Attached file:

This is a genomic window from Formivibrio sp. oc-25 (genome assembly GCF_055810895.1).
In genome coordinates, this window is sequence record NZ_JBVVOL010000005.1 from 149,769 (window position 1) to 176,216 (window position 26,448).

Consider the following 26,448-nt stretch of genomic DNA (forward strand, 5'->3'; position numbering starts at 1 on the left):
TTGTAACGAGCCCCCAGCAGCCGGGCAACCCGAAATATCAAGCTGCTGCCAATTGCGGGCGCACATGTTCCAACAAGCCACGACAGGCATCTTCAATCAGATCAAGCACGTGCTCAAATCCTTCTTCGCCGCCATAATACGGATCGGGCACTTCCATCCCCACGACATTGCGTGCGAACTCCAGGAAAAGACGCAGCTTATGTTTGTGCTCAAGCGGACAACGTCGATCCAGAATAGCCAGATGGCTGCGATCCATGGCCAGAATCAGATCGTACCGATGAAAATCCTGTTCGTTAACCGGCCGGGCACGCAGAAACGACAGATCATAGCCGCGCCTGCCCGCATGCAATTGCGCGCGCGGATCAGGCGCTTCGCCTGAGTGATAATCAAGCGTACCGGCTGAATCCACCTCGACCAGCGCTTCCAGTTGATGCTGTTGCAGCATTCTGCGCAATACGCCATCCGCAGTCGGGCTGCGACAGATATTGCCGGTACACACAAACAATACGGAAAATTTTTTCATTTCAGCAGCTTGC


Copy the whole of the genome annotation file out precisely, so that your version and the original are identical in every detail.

This is a genomic window from Formivibrio sp. oc-25 (genome assembly GCF_055810895.1).
In genome coordinates, this window is sequence record NZ_JBVVOL010000005.1 from 149,769 (window position 1) to 176,216 (window position 26,448).

Consider the following 26,448-nt stretch of genomic DNA (forward strand, 5'->3'; position numbering starts at 1 on the left):
TTGTAACGAGCCCCCAGCAGCCGGGCAACCCGAAATATCAAGCTGCTGCCAATTGCGGGCGCACATGTTCCAACAAGCCACGACAGGCATCTTCAATCAGATCAAGCACGTGCTCAAATCCTTCTTCGCCGCCATAATACGGATCGGGCACTTCCATCCCCACGACATTGCGTGCGAACTCCAGGAAAAGACGCAGCTTATGTTTGTGCTCAAGCGGACAACGTCGATCCAGAATAGCCAGATGGCTGCGATCCATGGCCAGAATCAGATCGTACCGATGAAAATCCTGTTCGTTAACCGGCCGGGCACGCAGAAACGACAGATCATAGCCGCGCCTGCCCGCATGCAATTGCGCGCGCGGATCAGGCGCTTCGCCTGAGTGATAATCAAGCGTACCGGCTGAATCCACCTCGACCAGCGCTTCCAGTTGATGCTGTTGCAGCATTCTGCGCAATACGCCATCCGCAGTCGGGCTGCGACAGATATTGCCGGTACACACAAACAATACGGAAAATTTTTTCATTTCAGCAGCTTGC